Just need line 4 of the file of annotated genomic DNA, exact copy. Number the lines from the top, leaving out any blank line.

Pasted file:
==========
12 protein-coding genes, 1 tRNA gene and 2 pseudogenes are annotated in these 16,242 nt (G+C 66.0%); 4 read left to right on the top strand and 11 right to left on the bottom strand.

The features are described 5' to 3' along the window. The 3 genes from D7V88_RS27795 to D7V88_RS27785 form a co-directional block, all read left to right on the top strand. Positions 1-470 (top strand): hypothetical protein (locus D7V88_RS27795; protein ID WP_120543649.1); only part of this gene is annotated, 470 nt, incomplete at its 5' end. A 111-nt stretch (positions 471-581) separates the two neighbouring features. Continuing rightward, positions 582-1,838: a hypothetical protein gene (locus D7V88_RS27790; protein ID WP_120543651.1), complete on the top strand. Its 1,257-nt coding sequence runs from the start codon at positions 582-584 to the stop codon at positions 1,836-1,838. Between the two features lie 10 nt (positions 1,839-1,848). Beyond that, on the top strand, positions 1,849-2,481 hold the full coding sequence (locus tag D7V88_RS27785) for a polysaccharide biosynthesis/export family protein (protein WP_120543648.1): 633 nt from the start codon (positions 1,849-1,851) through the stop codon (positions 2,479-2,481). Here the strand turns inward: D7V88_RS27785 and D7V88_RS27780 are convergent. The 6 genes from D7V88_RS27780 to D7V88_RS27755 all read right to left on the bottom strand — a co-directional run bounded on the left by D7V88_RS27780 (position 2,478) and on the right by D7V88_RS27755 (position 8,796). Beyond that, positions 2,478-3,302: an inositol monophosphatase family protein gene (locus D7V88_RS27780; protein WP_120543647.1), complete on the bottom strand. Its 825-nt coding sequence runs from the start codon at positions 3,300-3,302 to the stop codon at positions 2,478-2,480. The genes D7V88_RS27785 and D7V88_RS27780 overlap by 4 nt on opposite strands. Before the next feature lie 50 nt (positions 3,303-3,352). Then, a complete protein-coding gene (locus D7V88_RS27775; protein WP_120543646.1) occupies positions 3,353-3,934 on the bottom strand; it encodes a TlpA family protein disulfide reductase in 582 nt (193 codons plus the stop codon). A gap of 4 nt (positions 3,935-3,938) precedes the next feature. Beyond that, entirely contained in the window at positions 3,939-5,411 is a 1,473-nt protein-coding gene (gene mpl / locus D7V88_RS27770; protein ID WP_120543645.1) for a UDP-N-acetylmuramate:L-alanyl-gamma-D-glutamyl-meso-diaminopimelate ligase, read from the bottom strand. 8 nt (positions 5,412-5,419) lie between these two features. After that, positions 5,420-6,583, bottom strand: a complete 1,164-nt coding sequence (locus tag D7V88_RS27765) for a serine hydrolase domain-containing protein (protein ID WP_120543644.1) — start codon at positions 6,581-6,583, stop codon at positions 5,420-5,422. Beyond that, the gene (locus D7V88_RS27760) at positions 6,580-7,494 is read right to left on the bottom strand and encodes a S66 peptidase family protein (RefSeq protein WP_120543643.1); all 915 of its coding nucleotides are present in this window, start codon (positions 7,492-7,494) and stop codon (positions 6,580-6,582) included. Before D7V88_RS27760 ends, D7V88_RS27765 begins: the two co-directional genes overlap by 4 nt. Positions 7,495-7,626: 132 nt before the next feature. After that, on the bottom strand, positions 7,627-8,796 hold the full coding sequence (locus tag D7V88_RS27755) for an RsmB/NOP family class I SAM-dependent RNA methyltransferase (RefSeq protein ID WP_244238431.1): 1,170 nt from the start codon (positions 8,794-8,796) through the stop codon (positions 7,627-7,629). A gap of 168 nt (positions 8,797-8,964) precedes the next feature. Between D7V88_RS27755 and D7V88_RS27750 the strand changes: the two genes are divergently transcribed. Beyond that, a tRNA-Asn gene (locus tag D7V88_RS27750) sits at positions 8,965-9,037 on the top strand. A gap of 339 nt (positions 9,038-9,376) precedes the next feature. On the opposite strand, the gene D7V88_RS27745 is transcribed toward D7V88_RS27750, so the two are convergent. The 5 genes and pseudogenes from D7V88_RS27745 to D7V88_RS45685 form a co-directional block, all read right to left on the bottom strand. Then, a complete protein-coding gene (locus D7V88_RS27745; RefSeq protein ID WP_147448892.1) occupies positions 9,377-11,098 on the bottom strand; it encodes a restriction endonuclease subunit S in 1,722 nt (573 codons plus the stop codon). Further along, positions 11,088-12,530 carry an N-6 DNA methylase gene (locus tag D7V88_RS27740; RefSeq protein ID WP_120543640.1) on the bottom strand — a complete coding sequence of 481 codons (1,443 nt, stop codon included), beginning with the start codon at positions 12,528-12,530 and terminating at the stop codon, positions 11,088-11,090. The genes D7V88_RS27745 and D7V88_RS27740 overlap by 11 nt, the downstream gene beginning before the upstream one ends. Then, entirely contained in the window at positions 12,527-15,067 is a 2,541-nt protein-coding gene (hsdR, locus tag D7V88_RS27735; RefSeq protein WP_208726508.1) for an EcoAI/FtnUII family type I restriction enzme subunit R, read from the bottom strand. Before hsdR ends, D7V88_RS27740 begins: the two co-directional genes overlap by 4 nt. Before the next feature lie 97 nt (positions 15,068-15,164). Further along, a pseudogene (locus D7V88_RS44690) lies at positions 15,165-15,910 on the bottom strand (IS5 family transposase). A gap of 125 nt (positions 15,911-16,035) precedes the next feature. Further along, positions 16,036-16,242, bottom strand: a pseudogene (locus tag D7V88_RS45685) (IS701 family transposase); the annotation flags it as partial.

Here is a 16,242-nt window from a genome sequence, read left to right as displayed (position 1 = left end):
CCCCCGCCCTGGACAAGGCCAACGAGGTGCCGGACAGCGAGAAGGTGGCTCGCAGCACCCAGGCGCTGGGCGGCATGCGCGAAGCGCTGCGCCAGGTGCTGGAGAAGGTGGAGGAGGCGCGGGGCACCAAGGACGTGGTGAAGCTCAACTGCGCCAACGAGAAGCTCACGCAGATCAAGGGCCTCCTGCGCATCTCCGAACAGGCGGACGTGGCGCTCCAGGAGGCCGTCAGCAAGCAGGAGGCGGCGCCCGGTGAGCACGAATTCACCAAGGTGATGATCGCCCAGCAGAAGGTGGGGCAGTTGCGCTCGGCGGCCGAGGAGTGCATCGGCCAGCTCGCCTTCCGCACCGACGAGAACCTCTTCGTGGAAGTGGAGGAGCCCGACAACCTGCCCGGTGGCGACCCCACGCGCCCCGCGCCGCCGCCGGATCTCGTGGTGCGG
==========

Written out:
CCCCCGCCCTGGACAAGGCCAACGAGGTGCCGGACAGCGAGAAGGTGGCTCGCAGCACCCAGGCGCTGGGCGGCATGCGCGAAGCGCTGCGCCAGGTGCTGGAGAAGGTGGAGGAGGCGCGGGGCACCAAGGACGTGGTGAAGCTCAACTGCGCCAACGAGAAGCTCACGCAGATCAAGGGCCTCCTGCGCATCTCCGAACAGGCGGACGTGGCGCTCCAGGAGGCCGTCAGCAAGCAGGAGGCGGCGCCCGGTGAGCACGAATTCACCAAGGTGATGATCGCCCAGCAGAAGGTGGGGCAGTTGCGCTCGGCGGCCGAGGAGTGCATCGGCCAGCTCGCCTTCCGCACCGACGAGAACCTCTTCGTGGAAGTGGAGGAGCCCGACAACCTGCCCGGTGGCGACCCCACGCGCCCCGCGCCGCCGCCGGATCTCGTGGTGCGG